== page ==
Almost every distiller seems to have a different view on how much of a whisky’s flavour comes from the wooden cask itself. What’s your take? Barley or barrel?

It’s complex. Barley is what gives malt whisky its maltiness - that’s the whole point of single malt whisky. It’s why it doesn’t taste like rye or bourbon. It’s the barley. The flavours derived from barley are what the barrels act upon.

If a whisky’s flavour came only from the wood, why not put neutral alcohol, vodka, in casks and mature that? Or water, with a few wood shavings?

Because the industry largely uses barley of little provenance – which is to say amalgamated nationally, and mixed with a great deal of imported grain – there is not much in anyone’s interest to suggest that regional flavours could be a thing, let alone on a farm by farm basis. Let alone terroir.

And, absolutely, casks play a part, as do other things like fermentation or when to cut the spirit. That’s why we spend a third of our entire production costs on the best casks in the world, perhaps more proportionally than any other distillery. It all matters – what you put into barrel especially so. That comes from the best barley, long and cool fermentation, and a slow and slow distillation. You have no choice but to get the malt right.

Whisky at Waterford on top of a barrel

Waterford has released a plethora of ‘single farm origin’ bottlings. Before you even cask the spirit, how different is the raw spirit made from grain from each farmer?

Some are totally different and some are subtle, depending on the farm’s location, and depending on the harvest. To date, we have used about a hundred different farmers and each farms’ new make spirit is a different starting point; and I'm lucky enough to taste each one.

The differences depend upon numerous factors, including the growing year.

As part of our sensory work we’ve found a distillery style, you might say, across several farms on three soil series consisting of a malty, nutty, dried fruitiness, with cloves.

In our Seafield soil series, in which farms have sandier terroirs, the distillates carry a fruity, floral, and grassy character.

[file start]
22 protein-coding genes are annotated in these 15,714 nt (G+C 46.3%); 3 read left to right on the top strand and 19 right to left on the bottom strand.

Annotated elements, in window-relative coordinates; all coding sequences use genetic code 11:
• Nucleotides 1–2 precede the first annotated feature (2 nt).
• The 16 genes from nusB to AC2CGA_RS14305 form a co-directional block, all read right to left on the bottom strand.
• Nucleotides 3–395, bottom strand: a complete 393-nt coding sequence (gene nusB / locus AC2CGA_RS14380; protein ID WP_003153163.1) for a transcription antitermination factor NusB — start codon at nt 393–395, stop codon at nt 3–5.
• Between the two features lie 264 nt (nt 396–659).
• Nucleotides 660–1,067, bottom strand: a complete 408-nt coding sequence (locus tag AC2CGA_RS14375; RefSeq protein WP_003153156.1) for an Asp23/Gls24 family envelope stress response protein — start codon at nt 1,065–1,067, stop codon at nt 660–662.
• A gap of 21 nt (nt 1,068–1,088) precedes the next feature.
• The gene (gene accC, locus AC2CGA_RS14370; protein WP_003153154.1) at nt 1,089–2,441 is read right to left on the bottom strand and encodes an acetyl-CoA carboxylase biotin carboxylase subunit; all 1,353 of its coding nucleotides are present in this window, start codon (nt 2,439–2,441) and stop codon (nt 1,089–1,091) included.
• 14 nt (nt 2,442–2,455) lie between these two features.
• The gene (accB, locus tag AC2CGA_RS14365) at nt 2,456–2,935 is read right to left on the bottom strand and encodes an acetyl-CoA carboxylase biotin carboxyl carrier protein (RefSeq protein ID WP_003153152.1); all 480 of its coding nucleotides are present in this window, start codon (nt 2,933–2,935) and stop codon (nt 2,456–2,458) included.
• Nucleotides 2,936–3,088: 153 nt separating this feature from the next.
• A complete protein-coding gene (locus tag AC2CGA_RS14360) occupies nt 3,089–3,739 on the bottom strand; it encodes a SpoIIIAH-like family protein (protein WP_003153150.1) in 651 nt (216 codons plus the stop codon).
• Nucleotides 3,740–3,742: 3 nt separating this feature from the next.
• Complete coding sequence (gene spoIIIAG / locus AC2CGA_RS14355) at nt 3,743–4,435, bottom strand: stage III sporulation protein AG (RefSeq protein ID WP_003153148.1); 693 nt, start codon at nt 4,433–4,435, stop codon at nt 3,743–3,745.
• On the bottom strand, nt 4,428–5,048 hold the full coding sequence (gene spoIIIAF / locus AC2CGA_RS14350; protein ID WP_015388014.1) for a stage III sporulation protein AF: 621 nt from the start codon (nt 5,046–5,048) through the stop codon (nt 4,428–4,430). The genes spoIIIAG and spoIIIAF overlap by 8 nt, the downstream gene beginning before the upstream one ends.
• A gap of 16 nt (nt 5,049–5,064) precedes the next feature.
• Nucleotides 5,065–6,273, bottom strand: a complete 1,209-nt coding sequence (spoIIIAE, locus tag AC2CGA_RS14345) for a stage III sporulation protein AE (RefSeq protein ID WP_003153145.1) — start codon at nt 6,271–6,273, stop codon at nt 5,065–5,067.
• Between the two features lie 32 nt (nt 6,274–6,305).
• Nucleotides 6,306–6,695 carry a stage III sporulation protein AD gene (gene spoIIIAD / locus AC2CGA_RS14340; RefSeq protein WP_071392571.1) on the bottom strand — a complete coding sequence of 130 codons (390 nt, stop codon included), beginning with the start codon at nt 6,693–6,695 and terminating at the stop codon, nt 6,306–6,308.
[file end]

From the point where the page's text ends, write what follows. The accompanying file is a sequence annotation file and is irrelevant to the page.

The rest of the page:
The Clonroche series, by contrast, features grain grown in loamy soils, and shows malty, cereal, and grainy flavours with a much more robust sweetness than Seafield.

But, barley is barley…? Nonsense.

Waterford Whisky barley fields

But not everyone is convinced by Waterford’s (healthy) obsession with provenance. How do you win round the sceptics?

Our peer-reviewed academic work on terroir for one. We worked with researchers to test whether barley grown in different Irish counties - with different soils and weather conditions - would give us a different whisky. Unsurprisingly (to us), it did.

So, we’ve proven what we’re doing is true, is real. But to have true terroir, you must have traceability and transparency - so we can also show people where the raw materials are coming from, what it’s made with, the barrels used, the fermentation times, the whole lot.

We are going against the norm, and some people may not want to be open to what we are about.

We know it’s not for everyone, but the final proof should be in the tasting.

Waterford Whisky barley store

Distilling in rural Ireland is presumably not for everyone; tell us about the team at the distillery?

We have a mixture of local lads and lasses, though predominantly local. Many of the team worked at the site years ago, back when it was a brewery.

Our Chief Engineer, Anthony Brazil, his father worked here, as does his son; but Angelita, our in-house Terroir Specialist, comes from Brazil - the country, not the family.

And where does whisky go now?

Well, I can only speak for Waterford, but we’ll be keeping on our quest to unearth whisky’s natural, raw flavour, from Irish barley.

Waterford Whisky

For more information, see waterfordwhisky.com